Eight-year-old Cody Brandon sat at the smooth, rock table pouring over his schoolbook. His feet swung a foot from the dining room floor. Teacher had started his class in History, and today she told them about the days of their ancestors, the Above-The-Waters.
Five pages of Cody’s schoolbook were devoted to the Above-The-Waters. A few washed-out, grainy photos showed what was supposed to be the Above-The-Waters’ home. Cody’s imagination made the pictures come to life. The blue of Mama’s Sunday dress painted the sky, and herbs in Papa’s kitchen garden provided the green of the grasses and trees. The ever-present flow of air from the wall vents was the wind, and the grass swayed and the trees danced as it blew.
“Cody, my boy, are you reading or wool gathering?”
“Grandad!” Cody leapt from his chair and flew into the old man’s open arms.
“Whoa, whoa! You’re getting big enough to bowl me over, boy.” Earnest Brandon’s deep chuckle shook his belly. No one in Farlow had weight to spare, but Grandad Earnest was well loved. The Aunts and Cousins and Meeting ladies made sure Grandad didn’t go hungry.
“Grandad, what’s wool gathering?”
“Always wanting to learn, you are. Speaking of that, what are you pretending to be studying there?”
“The Above-The-Waters. Look at these pictures. And here, on the next page, pictures of the first tunnels.” Before Cody could turn the page, his Grandad reached down and stopped him.
“Cody, I’m old. I’ve seen those pictures and lots more.”
Cody’s eyes grew wide. “Were you there? When they dug the tunnels under the waters and carved our homes?”
Another chuckle rumbled from deep within his Grandad. “No, boy, I’m not that old. I did hear from my Grandad the ancient tales of the escape through the waters after the destruction. It’s our tradition to pass down history through the generations.” He tread softly to the bookcase beside the fireplace. After a lifetime of pulling it from the shelf, his hand found the worn, leather volume by instinct.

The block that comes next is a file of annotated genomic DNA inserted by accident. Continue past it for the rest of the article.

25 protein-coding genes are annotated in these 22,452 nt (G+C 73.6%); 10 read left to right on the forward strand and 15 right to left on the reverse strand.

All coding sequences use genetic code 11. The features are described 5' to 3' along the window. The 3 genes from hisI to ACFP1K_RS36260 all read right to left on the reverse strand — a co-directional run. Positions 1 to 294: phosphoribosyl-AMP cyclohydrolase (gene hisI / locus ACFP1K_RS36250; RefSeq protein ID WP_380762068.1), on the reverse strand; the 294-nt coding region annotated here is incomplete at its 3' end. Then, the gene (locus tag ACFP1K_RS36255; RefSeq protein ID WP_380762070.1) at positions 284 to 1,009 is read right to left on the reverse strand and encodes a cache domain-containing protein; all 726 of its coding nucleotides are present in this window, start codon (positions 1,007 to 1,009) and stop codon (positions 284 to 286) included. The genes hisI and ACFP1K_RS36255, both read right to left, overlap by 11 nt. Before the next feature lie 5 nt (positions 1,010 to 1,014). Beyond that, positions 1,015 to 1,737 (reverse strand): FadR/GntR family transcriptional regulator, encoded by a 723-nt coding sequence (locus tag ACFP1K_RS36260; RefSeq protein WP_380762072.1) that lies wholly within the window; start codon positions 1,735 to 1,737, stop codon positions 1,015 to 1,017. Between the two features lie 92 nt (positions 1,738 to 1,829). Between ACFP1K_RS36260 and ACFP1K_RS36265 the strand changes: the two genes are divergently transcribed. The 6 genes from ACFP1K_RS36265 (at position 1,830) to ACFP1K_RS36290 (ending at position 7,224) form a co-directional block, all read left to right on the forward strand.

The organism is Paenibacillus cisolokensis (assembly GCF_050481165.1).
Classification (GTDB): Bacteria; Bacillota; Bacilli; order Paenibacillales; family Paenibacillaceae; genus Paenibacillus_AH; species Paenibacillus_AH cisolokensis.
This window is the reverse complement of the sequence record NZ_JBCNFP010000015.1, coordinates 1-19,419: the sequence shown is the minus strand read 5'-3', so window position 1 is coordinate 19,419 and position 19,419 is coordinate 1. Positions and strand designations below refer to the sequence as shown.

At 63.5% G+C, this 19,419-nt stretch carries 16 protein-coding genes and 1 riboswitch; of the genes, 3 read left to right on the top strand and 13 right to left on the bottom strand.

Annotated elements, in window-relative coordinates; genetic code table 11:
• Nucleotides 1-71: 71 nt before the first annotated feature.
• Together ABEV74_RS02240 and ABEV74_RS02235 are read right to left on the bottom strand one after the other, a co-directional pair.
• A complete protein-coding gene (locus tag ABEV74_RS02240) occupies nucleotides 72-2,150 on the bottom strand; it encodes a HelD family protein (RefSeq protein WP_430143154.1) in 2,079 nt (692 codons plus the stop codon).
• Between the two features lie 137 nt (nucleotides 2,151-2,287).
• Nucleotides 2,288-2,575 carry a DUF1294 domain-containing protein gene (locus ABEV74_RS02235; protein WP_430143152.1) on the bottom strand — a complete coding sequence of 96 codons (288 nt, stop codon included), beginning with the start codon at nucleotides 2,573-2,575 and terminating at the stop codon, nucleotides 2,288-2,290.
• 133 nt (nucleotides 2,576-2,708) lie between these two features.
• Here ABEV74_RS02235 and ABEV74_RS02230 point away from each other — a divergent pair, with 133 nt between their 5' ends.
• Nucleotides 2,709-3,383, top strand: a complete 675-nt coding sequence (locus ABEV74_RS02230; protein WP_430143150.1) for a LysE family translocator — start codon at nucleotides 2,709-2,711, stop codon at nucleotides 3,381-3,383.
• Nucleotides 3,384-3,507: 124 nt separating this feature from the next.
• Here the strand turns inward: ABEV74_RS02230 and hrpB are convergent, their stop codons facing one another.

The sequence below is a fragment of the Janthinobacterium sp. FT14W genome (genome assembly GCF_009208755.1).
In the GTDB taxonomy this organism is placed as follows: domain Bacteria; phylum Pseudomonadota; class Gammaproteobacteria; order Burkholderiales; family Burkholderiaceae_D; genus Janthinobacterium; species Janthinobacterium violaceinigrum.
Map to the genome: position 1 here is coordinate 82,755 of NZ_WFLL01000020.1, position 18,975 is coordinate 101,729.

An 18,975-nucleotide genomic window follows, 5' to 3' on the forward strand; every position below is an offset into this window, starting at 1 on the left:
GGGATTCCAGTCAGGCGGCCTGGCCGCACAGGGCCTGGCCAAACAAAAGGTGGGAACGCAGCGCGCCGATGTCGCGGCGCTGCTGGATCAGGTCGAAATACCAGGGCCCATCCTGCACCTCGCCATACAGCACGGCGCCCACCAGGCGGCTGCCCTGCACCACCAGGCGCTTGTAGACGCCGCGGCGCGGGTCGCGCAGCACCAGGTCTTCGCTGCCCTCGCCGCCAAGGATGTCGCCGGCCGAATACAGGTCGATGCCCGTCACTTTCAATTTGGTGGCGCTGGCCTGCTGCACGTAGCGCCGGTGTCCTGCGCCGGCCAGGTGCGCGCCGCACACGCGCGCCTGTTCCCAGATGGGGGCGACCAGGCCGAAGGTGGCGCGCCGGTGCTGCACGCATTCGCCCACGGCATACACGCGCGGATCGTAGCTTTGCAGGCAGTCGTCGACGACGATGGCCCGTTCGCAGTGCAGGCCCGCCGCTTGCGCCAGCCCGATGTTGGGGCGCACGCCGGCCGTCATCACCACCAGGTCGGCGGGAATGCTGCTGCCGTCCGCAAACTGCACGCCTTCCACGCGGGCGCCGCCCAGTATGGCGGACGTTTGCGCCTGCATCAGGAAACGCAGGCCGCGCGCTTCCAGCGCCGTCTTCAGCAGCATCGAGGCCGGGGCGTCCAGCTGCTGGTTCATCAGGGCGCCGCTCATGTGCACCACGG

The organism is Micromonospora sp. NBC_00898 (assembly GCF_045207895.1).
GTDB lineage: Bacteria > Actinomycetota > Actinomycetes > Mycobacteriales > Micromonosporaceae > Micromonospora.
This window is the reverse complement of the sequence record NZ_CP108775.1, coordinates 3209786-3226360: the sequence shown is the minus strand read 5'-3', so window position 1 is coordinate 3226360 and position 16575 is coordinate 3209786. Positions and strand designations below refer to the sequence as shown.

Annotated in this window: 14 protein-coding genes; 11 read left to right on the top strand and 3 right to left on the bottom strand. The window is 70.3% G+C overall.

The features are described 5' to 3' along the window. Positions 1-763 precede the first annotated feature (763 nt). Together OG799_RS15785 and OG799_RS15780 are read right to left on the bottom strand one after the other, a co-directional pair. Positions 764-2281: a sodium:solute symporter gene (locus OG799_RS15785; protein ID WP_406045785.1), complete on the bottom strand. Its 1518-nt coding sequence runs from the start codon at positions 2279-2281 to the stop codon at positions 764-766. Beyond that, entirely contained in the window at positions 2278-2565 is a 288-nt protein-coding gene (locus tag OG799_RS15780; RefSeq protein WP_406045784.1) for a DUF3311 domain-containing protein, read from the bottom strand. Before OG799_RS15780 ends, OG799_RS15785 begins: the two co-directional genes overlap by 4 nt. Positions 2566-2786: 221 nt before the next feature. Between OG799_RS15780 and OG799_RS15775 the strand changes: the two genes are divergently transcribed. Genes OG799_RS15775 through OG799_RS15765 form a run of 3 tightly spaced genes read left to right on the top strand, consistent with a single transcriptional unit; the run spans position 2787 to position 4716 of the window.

“Grandad, that’s the Meeting Book. Today’s only Tuesday.” Cody’s face was scrunched in confusion. “And what about the Above-The-Waters?”
“This isn’t the first time you’ve heard about the Above-The-Waters. You’ve been hearing some of their stories all your life,” his Grandad said as he gently tapped the Meeting Book.
“The people in the Bible? And Israel was … Wow!” Cody’s wheels were turning. “But, Teacher said they didn’t know much about the Above-The-Waters. That most of the History was lost. If the Bible is about the Above-The-Waters, why would she say everything they knew was in my schoolbook?”
“Because, sadly, not everyone believes that the Bible is true history. Some think it’s full of made up stories, and think us foolish for calling it truth.” Grandad Earnest’s creased face was filled with sorrow, but his voice grew angry as he went on. “Because of those children whose parents don’t believe, the School isn’t allowed to speak about God or the Bible.”
“That’s not fair! How will those kids know then?” Cody was catching his Grandad’s irritation.
“Nothing is stopping you from telling them, Cody. That’s what Jesus meant when He said to spread the good news about Him. But only after School, or on weekends.”
Carefully, he opened the Meeting book. “You have a gift for memorizing Scripture – the best in your group at Meeting. Come, to read me from Genesis of the Creation. I want you to memorize it, so you can tell your school friends about some REAL ancient history.”
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